Netroots Nation coming to Phoenix in 2015!
The convention, bringing together many of the most outstanding online voices in the progressive universe to share knowledge, wisdom, and inspiration (and also bringing in some of the stars of the progressive political world :) ), is traveling to Phoenix for its 2015 meeting.
From the history page of Netroots Nation's website -
Netroots Nation began in 2006 as the Yearly Kos Convention, planned to be a real-life gathering of the growing number of people who were gathering daily in the new public square—the virtual world—to raise their collective voice, proactively influence their government and advocate for progressive change. We rebranded in 2007, adopting the name Netroots Nation to more accurately reflect the broad makeup of our attendees and our mission of implementing programs that teach and empower online activists.
This will be the convention's first trip to a "dead red" area (aka - strongly Republican); previous conferences have been in blue, or at least purple, areas like Las Vegas, San Jose, Minneapolis, and Austin (Phoenix proper may be fairly progressive, but outside of Tempe, Tucson, and a couple of other outposts of sanity, most of Arizona is the very opposite of "progressive").
The selection of Phoenix as the site of the 2015 conference has already generated some controversy -
Markos Moulitas, the "Kos" in "Yearly Kos" (the original name of the convention) has already announced that he will not attend next year's event, because it will be in Arizona, home of the infamous SB1070 and "systemic harassment of Latinos".
While he makes some valid points, he ignores the progress that has been made here by the more progressive elements of Arizona society. As John Loredo, former minority leader in the Arizona House of Representatives wrote in his reply to Moulitsas' announcement -
Thank you for supporting the boycott we called [over SB1070]. We called for the boycott to bring economic pressure onto the state and to force Arizona business leaders to get off the bench and into the immigration fight. It worked. The year after Senate Bill 1070 passed, business leaders testified at the State Senate and took the position that Arizona could no longer sustain the economic boycott and the legislature needed to stop passing any more harmful immigration bills. Since that point, not one immigration bill has passed at the Arizona state legislature. We accomplished our goal, and those of us who called for the boycott called it off. We hope those that respected our calling for the boycott will respect our decision to call it off.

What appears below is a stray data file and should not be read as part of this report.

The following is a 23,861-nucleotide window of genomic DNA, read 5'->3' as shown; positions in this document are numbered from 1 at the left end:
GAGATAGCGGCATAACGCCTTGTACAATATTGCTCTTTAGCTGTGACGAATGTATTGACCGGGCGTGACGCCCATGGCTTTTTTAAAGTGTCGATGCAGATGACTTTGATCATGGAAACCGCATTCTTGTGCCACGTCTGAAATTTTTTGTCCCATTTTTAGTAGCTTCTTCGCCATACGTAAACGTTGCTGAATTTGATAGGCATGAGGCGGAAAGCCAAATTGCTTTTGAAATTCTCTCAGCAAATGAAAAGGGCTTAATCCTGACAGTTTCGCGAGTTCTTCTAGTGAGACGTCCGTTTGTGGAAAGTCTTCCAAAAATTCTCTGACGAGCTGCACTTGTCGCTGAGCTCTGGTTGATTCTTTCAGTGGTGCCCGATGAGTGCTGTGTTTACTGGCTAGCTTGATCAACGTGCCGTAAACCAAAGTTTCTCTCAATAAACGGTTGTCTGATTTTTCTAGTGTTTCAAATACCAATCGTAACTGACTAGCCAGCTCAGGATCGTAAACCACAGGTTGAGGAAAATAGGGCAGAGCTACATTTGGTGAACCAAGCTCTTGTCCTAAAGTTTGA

This is an opportunity to highlight and impact our national debate over immigration at the issue’s epicenter. Most of the national Progressive community is investing heavily in Arizona because of the infrastructure we have created and the victories we have achieved. There’s much more work to do, and it will not be easy. Arizona should be supported for everything our Latino and Progressive community has accomplished, and for what we are working to change, not punished in perpetuity.”
I admire Loredo's work and freely concede that I am nowhere near as eloquent a writer, but I can offer these points to add in support of Loredo's points about Netroots Nation coming to Phoenix next year -
1. We (meaning AZers) can use the help. Right now, it is very easy for non-AZers to see us as little more than a late-night punchline because the country only hears about the worst of AZ (the legislature, Joe Arpaio, Cathi Herrod, Tom Horne, etc.). Welcoming NN to AZ would help get the word out that while our "crazy bench" is deep and broad, we have a growing movement filled with people who refuse to embrace the hate (and lunacy) held by the best-known Arizonans and instead are working to move AZ's political structure into the 20th Century (19th Century now; we'll work on moving into the 21st Century after we make it into the 20th :) ).
2. It'll piss off AZ Republicans to no end (Yes, I am a partisan hack. :) )
Note: I have already registered to attend next year, and offered to volunteer at the event.